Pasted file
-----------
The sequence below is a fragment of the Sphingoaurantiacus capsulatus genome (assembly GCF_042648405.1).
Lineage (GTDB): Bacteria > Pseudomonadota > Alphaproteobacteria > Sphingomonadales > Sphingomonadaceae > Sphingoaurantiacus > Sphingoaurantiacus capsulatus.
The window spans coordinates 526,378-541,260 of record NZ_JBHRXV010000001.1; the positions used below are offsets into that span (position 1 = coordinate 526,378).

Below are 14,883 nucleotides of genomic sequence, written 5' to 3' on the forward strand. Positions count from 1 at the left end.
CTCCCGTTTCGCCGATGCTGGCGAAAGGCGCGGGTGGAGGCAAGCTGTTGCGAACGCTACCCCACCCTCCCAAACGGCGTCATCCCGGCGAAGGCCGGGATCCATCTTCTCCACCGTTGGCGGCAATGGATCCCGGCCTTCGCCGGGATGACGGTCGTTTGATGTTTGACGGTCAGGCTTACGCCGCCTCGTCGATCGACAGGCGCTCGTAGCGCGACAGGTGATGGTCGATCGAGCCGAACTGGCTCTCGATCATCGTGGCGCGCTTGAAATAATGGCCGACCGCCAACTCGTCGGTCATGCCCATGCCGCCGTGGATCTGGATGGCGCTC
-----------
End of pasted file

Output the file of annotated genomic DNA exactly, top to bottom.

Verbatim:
The sequence below is a fragment of the Sphingoaurantiacus capsulatus genome (assembly GCF_042648405.1).
Lineage (GTDB): Bacteria > Pseudomonadota > Alphaproteobacteria > Sphingomonadales > Sphingomonadaceae > Sphingoaurantiacus > Sphingoaurantiacus capsulatus.
The window spans coordinates 526,378-541,260 of record NZ_JBHRXV010000001.1; the positions used below are offsets into that span (position 1 = coordinate 526,378).

Below are 14,883 nucleotides of genomic sequence, written 5' to 3' on the forward strand. Positions count from 1 at the left end.
CTCCCGTTTCGCCGATGCTGGCGAAAGGCGCGGGTGGAGGCAAGCTGTTGCGAACGCTACCCCACCCTCCCAAACGGCGTCATCCCGGCGAAGGCCGGGATCCATCTTCTCCACCGTTGGCGGCAATGGATCCCGGCCTTCGCCGGGATGACGGTCGTTTGATGTTTGACGGTCAGGCTTACGCCGCCTCGTCGATCGACAGGCGCTCGTAGCGCGACAGGTGATGGTCGATCGAGCCGAACTGGCTCTCGATCATCGTGGCGCGCTTGAAATAATGGCCGACCGCCAACTCGTCGGTCATGCCCATGCCGCCGTGGATCTGGATGGCGCTC